Environment
Researchers translate Chimpanzee sign language
Publish Date: Jul 05, 2014
Researchers translate Chimpanzee sign language
A chimpanzee swings in its enclosure at the Ol-Pejeta conservancy in Laikipia county, Kenya. PHOTO/AFP
  • mail
  • img
newvision

WASHINGTON - Chimpanzees use their hands to say "follow me," "stop that" or "take this," according to new research seeking to translate the sophisticated messages flowing back and forth.

Previous research had revealed that our nearest genetic relatives use gestures to communicate, prompting questions over whether the communication systems shared ancestry with the origins of human language.

The new study, published Thursday in the US journal Current Biology, created the first ever chimpanzee dictionary of sorts, deciphering just what the apes were saying to each other.

The researchers said the chimpanzee gestures -- they decoded 66 in total -- can be used in isolation or several can be strung together to create more complex exchanges.

And, importantly, the meaning remained consistent, regardless of which ape was making the gestures.

The messages ranged from "simple requests associated with just a few gestures to broader social negotiation associated with a wider range of gesture types," said the authors from the University of St Andrews in Scotland.


Previous research had revealed that our nearest genetic relatives use gestures to communicate. PHOTO/AFP

The researchers studied more than 4,500 gestures within more than 3,400 interactions, all captured on film in Uganda between 2007 and 2009.

They determined that when a mother shows the sole of her foot to her baby, she means "climb on me." Touching the arm of another means "scratch me" and chewing leaves calls for sexual attention.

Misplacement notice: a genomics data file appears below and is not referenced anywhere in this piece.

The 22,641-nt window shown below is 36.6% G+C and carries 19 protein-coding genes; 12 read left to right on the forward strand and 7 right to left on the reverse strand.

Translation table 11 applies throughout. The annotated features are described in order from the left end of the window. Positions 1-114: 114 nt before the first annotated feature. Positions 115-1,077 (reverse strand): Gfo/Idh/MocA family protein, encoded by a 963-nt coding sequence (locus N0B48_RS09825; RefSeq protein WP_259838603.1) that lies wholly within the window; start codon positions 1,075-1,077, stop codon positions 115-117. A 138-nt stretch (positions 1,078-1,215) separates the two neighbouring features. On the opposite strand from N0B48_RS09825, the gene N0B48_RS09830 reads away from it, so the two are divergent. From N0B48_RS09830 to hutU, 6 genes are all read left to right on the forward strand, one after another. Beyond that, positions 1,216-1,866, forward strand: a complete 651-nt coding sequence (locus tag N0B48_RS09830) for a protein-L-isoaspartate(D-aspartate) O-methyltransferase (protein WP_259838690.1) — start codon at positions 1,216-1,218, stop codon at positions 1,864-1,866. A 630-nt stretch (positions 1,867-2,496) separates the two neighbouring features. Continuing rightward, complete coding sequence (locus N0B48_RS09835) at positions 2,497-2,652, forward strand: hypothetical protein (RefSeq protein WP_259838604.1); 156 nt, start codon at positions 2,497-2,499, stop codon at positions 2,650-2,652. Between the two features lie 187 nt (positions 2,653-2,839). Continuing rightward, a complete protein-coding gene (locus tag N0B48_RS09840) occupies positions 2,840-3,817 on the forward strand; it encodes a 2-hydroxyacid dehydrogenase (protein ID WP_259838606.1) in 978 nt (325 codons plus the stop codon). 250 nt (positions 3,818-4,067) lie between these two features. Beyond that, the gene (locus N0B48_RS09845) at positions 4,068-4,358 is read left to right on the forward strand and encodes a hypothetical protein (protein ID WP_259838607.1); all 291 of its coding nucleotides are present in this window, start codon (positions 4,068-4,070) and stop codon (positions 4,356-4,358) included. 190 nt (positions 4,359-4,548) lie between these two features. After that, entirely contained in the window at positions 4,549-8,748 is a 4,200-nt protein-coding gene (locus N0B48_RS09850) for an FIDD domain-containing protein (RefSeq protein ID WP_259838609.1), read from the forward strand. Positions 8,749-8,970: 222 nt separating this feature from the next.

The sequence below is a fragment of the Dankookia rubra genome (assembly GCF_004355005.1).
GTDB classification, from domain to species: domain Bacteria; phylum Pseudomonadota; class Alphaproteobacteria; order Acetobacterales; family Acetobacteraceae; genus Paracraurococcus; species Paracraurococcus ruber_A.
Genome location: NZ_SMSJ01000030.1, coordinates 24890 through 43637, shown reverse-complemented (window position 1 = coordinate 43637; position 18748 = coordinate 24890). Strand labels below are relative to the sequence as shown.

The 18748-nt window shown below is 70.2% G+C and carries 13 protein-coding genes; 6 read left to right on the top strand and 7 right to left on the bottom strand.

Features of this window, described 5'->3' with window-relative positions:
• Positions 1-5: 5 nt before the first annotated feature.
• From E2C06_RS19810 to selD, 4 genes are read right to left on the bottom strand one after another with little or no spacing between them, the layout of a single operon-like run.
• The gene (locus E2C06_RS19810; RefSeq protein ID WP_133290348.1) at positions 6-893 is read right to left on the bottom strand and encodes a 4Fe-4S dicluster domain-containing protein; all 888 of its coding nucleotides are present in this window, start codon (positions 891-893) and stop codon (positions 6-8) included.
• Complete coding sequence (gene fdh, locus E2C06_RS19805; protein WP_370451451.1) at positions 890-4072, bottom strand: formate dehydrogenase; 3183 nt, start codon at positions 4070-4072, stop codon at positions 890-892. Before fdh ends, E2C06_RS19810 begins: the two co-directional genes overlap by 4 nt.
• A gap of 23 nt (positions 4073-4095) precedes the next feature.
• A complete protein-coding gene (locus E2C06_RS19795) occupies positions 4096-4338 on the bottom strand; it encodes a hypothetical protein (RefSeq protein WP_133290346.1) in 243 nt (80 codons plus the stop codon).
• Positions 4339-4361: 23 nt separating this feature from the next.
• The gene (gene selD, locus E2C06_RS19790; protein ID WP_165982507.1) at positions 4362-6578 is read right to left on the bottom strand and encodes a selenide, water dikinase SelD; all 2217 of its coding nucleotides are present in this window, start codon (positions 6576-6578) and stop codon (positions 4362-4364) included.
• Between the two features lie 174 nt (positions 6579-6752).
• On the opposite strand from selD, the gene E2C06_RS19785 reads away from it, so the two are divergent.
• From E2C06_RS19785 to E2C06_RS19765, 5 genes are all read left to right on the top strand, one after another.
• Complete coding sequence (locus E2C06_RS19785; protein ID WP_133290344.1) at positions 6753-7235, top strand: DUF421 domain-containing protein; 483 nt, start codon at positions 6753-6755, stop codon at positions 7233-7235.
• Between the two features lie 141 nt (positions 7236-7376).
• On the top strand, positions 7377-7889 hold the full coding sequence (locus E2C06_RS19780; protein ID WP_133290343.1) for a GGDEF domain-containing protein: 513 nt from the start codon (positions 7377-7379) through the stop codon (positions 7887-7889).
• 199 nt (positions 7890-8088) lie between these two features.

The researchers said their observations revealed unambiguous links between some gestures and outcomes -- like the seductive message of leaf-chewing.

Others seemed to convey more than one idea, like grasping another chimp, which sometimes seemed to indicate "stop," and other times "climb on me" or even "go away."

AFP

The statements, comments, or opinions expressed through the use of New Vision Online are those of their respective authors, who are solely responsible for them, and do not necessarily represent the views held by the staff and management of New Vision Online.

New Vision Online reserves the right to moderate, publish or delete a post without warning or consultation with the author.Find out why we moderate comments. For any questions please contact digital@newvision.co.ug

  • mail
  • img
blog comments powered by Disqus
Also In This Section
Earth
Just under eight months into the year, humanity has already consumed its annual allotment of renewable resources, says a thinktank....
Another US trophy hunter is suspected of killing a lion in Zimbabwe without a permit, authorities in Harare said Sunday....
Kaveera ban faces early setback as traders overpower NEMA
Barely four months after announcing a total ban on carrier bags (kaveera), environmental watchdog NEMA has admitted it might be fighting a losing battle...
Foresters advised against encroaching on NFA boundary
Foresters in Lyamunda, Mpigi district have been advised against encroaching on the boundary of the forestry watch dog, National Forestry Authority (NFA)....
Zoo determined to improve cockroach image
A Japanese zoo is trying to do the impossible - improve the image of cockroaches, putting on an exhibition of one of the world''s most hated insects....
France signals
France signals a "breakthrough" at 46-nation talks in Paris tasked with paving the way for a highly-anticipated climate rescue pact....
Do you support KCCA'S move to ban campaign posters from the city?
Yes
No
Can't Say
follow us
subscribe to our news letter